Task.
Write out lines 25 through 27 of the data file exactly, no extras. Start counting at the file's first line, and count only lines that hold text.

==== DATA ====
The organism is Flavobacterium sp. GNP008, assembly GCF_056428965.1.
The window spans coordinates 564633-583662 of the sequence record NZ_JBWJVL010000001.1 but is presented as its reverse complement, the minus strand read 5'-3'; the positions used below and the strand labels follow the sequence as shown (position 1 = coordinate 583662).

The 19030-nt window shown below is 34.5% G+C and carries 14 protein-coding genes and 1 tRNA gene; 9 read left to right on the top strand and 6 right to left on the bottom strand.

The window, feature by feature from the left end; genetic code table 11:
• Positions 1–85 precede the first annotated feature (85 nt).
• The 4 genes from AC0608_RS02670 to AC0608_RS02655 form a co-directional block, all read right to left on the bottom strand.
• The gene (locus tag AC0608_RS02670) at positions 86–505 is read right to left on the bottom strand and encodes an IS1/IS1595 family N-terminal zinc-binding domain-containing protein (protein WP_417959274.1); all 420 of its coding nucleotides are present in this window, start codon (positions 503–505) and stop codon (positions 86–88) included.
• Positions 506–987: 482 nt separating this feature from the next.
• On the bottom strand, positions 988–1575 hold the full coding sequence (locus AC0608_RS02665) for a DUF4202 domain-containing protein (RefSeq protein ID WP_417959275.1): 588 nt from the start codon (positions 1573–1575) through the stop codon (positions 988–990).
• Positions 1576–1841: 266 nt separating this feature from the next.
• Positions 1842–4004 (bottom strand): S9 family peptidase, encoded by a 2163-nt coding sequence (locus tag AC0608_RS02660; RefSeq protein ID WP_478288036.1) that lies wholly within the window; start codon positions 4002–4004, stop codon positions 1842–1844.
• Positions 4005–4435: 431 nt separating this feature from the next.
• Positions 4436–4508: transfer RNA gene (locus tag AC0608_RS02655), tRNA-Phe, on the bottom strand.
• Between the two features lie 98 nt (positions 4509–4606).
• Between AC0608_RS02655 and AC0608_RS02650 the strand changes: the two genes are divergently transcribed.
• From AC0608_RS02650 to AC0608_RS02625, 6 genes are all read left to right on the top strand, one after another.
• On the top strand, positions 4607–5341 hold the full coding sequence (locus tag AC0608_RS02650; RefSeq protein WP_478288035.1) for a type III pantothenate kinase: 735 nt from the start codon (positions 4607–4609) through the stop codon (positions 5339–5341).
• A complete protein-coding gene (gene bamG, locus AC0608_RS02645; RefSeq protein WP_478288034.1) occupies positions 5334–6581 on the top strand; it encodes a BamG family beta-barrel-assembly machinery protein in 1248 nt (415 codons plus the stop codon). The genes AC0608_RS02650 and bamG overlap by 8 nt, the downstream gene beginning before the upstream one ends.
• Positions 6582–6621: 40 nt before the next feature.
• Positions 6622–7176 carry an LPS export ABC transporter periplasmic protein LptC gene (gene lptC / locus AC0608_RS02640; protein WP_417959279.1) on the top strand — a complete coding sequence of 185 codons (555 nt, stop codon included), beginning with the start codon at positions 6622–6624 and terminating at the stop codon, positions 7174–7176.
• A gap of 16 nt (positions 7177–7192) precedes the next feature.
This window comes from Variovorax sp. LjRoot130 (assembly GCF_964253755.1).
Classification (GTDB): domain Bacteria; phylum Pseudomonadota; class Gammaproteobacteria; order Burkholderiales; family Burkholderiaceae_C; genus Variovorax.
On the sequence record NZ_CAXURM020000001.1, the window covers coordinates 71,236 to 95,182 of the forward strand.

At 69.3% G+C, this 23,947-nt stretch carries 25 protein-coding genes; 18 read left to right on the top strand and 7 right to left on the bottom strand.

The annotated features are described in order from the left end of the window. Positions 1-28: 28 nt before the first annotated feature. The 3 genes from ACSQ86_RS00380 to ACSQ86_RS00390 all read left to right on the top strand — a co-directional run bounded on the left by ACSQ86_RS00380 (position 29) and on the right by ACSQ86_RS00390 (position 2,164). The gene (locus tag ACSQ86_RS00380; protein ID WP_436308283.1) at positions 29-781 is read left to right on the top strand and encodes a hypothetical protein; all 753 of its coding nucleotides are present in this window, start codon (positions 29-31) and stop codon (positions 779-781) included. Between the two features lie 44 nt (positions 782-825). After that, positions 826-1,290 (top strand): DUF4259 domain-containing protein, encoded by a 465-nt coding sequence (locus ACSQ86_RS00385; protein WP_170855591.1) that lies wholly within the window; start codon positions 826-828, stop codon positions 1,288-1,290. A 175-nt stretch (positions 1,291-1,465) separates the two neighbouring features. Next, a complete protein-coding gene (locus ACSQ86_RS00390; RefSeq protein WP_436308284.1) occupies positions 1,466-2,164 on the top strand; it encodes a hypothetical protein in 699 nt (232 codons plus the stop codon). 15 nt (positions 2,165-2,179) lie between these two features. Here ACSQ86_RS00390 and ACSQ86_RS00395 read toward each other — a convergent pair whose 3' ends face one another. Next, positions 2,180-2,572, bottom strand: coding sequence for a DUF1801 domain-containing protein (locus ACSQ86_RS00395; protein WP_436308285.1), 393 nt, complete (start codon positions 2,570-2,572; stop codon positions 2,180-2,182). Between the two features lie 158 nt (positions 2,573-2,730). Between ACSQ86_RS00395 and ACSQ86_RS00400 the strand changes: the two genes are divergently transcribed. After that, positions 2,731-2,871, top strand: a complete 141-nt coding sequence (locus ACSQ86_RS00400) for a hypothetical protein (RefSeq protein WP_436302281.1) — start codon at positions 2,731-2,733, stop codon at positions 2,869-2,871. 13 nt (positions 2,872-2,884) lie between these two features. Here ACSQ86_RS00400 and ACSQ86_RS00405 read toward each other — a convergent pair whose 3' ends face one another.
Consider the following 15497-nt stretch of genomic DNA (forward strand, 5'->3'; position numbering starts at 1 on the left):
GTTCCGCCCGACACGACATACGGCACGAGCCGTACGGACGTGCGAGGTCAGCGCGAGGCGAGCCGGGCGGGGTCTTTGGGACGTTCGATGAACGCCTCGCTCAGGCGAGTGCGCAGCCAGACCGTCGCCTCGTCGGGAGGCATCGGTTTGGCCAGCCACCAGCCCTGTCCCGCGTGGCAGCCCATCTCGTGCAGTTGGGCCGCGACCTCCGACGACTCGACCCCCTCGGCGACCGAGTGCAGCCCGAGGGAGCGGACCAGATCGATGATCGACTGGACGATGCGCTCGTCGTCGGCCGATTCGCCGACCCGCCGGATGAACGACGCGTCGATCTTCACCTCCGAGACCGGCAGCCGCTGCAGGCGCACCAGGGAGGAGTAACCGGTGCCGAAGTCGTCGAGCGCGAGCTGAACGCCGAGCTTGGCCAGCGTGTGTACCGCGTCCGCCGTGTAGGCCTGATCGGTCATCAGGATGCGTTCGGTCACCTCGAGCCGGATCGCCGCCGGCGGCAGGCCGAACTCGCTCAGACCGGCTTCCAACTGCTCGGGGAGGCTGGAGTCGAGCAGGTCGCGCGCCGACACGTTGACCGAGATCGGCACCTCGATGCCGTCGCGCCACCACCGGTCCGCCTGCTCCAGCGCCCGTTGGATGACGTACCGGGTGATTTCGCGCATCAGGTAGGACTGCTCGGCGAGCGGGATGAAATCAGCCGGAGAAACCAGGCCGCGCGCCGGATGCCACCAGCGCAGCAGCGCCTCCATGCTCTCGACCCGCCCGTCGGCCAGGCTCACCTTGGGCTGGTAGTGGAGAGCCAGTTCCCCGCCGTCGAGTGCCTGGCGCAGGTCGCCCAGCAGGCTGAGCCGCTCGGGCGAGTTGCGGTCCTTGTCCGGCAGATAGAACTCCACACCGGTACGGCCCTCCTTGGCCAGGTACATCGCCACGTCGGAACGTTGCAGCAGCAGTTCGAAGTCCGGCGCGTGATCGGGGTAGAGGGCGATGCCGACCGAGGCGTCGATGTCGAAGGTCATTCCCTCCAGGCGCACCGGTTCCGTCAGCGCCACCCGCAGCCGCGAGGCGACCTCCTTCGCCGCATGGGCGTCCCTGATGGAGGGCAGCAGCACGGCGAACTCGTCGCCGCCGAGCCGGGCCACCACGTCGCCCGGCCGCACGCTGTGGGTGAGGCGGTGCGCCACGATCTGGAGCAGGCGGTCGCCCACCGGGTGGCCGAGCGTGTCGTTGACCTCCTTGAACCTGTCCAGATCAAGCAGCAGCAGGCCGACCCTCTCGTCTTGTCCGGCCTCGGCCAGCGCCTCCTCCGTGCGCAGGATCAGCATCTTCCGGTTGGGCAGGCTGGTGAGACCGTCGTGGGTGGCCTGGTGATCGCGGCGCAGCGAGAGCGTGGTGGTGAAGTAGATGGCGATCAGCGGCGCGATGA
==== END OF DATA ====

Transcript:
At 69.3% G+C, this 23,947-nt stretch carries 25 protein-coding genes; 18 read left to right on the top strand and 7 right to left on the bottom strand.

The annotated features are described in order from the left end of the window. Positions 1-28: 28 nt before the first annotated feature. The 3 genes from ACSQ86_RS00380 to ACSQ86_RS00390 all read left to right on the top strand — a co-directional run bounded on the left by ACSQ86_RS00380 (position 29) and on the right by ACSQ86_RS00390 (position 2,164). The gene (locus tag ACSQ86_RS00380; protein ID WP_436308283.1) at positions 29-781 is read left to right on the top strand and encodes a hypothetical protein; all 753 of its coding nucleotides are present in this window, start codon (positions 29-31) and stop codon (positions 779-781) included. Between the two features lie 44 nt (positions 782-825). After that, positions 826-1,290 (top strand): DUF4259 domain-containing protein, encoded by a 465-nt coding sequence (locus ACSQ86_RS00385; protein WP_170855591.1) that lies wholly within the window; start codon positions 826-828, stop codon positions 1,288-1,290. A 175-nt stretch (positions 1,291-1,465) separates the two neighbouring features. Next, a complete protein-coding gene (locus ACSQ86_RS00390; RefSeq protein WP_436308284.1) occupies positions 1,466-2,164 on the top strand; it encodes a hypothetical protein in 699 nt (232 codons plus the stop codon). 15 nt (positions 2,165-2,179) lie between these two features. Here ACSQ86_RS00390 and ACSQ86_RS00395 read toward each other — a convergent pair whose 3' ends face one another. Next, positions 2,180-2,572, bottom strand: coding sequence for a DUF1801 domain-containing protein (locus ACSQ86_RS00395; protein WP_436308285.1), 393 nt, complete (start codon positions 2,570-2,572; stop codon positions 2,180-2,182). Between the two features lie 158 nt (positions 2,573-2,730). Between ACSQ86_RS00395 and ACSQ86_RS00400 the strand changes: the two genes are divergently transcribed. After that, positions 2,731-2,871, top strand: a complete 141-nt coding sequence (locus ACSQ86_RS00400) for a hypothetical protein (RefSeq protein WP_436302281.1) — start codon at positions 2,731-2,733, stop codon at positions 2,869-2,871. 13 nt (positions 2,872-2,884) lie between these two features. Here ACSQ86_RS00400 and ACSQ86_RS00405 read toward each other — a convergent pair whose 3' ends face one another.
Consider the following 15497-nt stretch of genomic DNA (forward strand, 5'->3'; position numbering starts at 1 on the left):